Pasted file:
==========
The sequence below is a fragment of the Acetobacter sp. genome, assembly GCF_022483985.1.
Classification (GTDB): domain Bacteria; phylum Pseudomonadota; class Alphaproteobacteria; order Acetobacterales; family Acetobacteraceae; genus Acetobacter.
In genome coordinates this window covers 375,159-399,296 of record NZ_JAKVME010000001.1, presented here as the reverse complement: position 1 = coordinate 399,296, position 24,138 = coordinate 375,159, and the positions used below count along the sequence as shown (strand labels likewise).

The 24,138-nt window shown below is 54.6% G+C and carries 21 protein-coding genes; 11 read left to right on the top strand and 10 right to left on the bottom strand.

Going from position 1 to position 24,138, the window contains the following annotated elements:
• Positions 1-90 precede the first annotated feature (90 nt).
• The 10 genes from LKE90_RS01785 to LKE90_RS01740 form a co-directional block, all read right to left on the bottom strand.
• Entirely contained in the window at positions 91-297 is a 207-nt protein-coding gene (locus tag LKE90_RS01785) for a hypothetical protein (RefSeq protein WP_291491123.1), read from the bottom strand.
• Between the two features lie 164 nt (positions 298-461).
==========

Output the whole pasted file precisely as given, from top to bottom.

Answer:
The sequence below is a fragment of the Acetobacter sp. genome, assembly GCF_022483985.1.
Classification (GTDB): domain Bacteria; phylum Pseudomonadota; class Alphaproteobacteria; order Acetobacterales; family Acetobacteraceae; genus Acetobacter.
In genome coordinates this window covers 375,159-399,296 of record NZ_JAKVME010000001.1, presented here as the reverse complement: position 1 = coordinate 399,296, position 24,138 = coordinate 375,159, and the positions used below count along the sequence as shown (strand labels likewise).

The 24,138-nt window shown below is 54.6% G+C and carries 21 protein-coding genes; 11 read left to right on the top strand and 10 right to left on the bottom strand.

Going from position 1 to position 24,138, the window contains the following annotated elements:
• Positions 1-90 precede the first annotated feature (90 nt).
• The 10 genes from LKE90_RS01785 to LKE90_RS01740 form a co-directional block, all read right to left on the bottom strand.
• Entirely contained in the window at positions 91-297 is a 207-nt protein-coding gene (locus tag LKE90_RS01785) for a hypothetical protein (RefSeq protein WP_291491123.1), read from the bottom strand.
• Between the two features lie 164 nt (positions 298-461).